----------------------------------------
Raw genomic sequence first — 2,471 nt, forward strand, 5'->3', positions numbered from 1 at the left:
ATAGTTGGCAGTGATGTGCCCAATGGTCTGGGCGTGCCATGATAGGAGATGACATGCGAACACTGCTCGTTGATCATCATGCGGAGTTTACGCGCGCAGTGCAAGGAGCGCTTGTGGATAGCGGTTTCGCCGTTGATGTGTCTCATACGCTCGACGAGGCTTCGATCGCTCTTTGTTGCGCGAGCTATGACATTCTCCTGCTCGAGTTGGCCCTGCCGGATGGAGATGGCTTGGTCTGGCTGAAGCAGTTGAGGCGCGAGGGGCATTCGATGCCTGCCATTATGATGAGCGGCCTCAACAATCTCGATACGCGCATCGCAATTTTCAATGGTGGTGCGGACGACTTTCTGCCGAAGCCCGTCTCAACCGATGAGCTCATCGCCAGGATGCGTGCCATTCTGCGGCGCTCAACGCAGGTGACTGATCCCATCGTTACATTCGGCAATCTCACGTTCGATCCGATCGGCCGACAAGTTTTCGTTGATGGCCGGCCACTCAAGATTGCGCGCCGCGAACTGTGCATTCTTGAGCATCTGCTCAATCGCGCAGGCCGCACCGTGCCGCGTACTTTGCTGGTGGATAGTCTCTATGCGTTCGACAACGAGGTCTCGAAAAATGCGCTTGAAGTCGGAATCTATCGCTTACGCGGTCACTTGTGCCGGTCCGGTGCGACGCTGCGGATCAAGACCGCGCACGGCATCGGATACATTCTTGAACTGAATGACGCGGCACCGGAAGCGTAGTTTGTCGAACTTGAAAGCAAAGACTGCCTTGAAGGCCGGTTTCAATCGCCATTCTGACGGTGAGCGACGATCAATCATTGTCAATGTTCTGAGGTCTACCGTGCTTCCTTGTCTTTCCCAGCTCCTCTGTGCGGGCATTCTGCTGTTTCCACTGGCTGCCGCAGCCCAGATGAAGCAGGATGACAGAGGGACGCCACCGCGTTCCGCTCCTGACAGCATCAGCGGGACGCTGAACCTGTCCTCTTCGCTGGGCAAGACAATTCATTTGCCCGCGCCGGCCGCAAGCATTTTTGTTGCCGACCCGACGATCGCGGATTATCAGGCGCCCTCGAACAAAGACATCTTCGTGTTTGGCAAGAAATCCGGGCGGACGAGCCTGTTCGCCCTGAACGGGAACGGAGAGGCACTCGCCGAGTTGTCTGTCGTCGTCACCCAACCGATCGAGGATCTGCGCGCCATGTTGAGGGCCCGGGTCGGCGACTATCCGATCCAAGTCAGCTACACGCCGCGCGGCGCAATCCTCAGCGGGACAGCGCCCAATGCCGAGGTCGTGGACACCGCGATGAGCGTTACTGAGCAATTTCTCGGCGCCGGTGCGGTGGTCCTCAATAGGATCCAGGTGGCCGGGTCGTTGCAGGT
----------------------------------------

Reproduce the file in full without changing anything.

Raw genomic sequence first — 2,471 nt, forward strand, 5'->3', positions numbered from 1 at the left:
ATAGTTGGCAGTGATGTGCCCAATGGTCTGGGCGTGCCATGATAGGAGATGACATGCGAACACTGCTCGTTGATCATCATGCGGAGTTTACGCGCGCAGTGCAAGGAGCGCTTGTGGATAGCGGTTTCGCCGTTGATGTGTCTCATACGCTCGACGAGGCTTCGATCGCTCTTTGTTGCGCGAGCTATGACATTCTCCTGCTCGAGTTGGCCCTGCCGGATGGAGATGGCTTGGTCTGGCTGAAGCAGTTGAGGCGCGAGGGGCATTCGATGCCTGCCATTATGATGAGCGGCCTCAACAATCTCGATACGCGCATCGCAATTTTCAATGGTGGTGCGGACGACTTTCTGCCGAAGCCCGTCTCAACCGATGAGCTCATCGCCAGGATGCGTGCCATTCTGCGGCGCTCAACGCAGGTGACTGATCCCATCGTTACATTCGGCAATCTCACGTTCGATCCGATCGGCCGACAAGTTTTCGTTGATGGCCGGCCACTCAAGATTGCGCGCCGCGAACTGTGCATTCTTGAGCATCTGCTCAATCGCGCAGGCCGCACCGTGCCGCGTACTTTGCTGGTGGATAGTCTCTATGCGTTCGACAACGAGGTCTCGAAAAATGCGCTTGAAGTCGGAATCTATCGCTTACGCGGTCACTTGTGCCGGTCCGGTGCGACGCTGCGGATCAAGACCGCGCACGGCATCGGATACATTCTTGAACTGAATGACGCGGCACCGGAAGCGTAGTTTGTCGAACTTGAAAGCAAAGACTGCCTTGAAGGCCGGTTTCAATCGCCATTCTGACGGTGAGCGACGATCAATCATTGTCAATGTTCTGAGGTCTACCGTGCTTCCTTGTCTTTCCCAGCTCCTCTGTGCGGGCATTCTGCTGTTTCCACTGGCTGCCGCAGCCCAGATGAAGCAGGATGACAGAGGGACGCCACCGCGTTCCGCTCCTGACAGCATCAGCGGGACGCTGAACCTGTCCTCTTCGCTGGGCAAGACAATTCATTTGCCCGCGCCGGCCGCAAGCATTTTTGTTGCCGACCCGACGATCGCGGATTATCAGGCGCCCTCGAACAAAGACATCTTCGTGTTTGGCAAGAAATCCGGGCGGACGAGCCTGTTCGCCCTGAACGGGAACGGAGAGGCACTCGCCGAGTTGTCTGTCGTCGTCACCCAACCGATCGAGGATCTGCGCGCCATGTTGAGGGCCCGGGTCGGCGACTATCCGATCCAAGTCAGCTACACGCCGCGCGGCGCAATCCTCAGCGGGACAGCGCCCAATGCCGAGGTCGTGGACACCGCGATGAGCGTTACTGAGCAATTTCTCGGCGCCGGTGCGGTGGTCCTCAATAGGATCCAGGTGGCCGGGTCGTTGCAGGT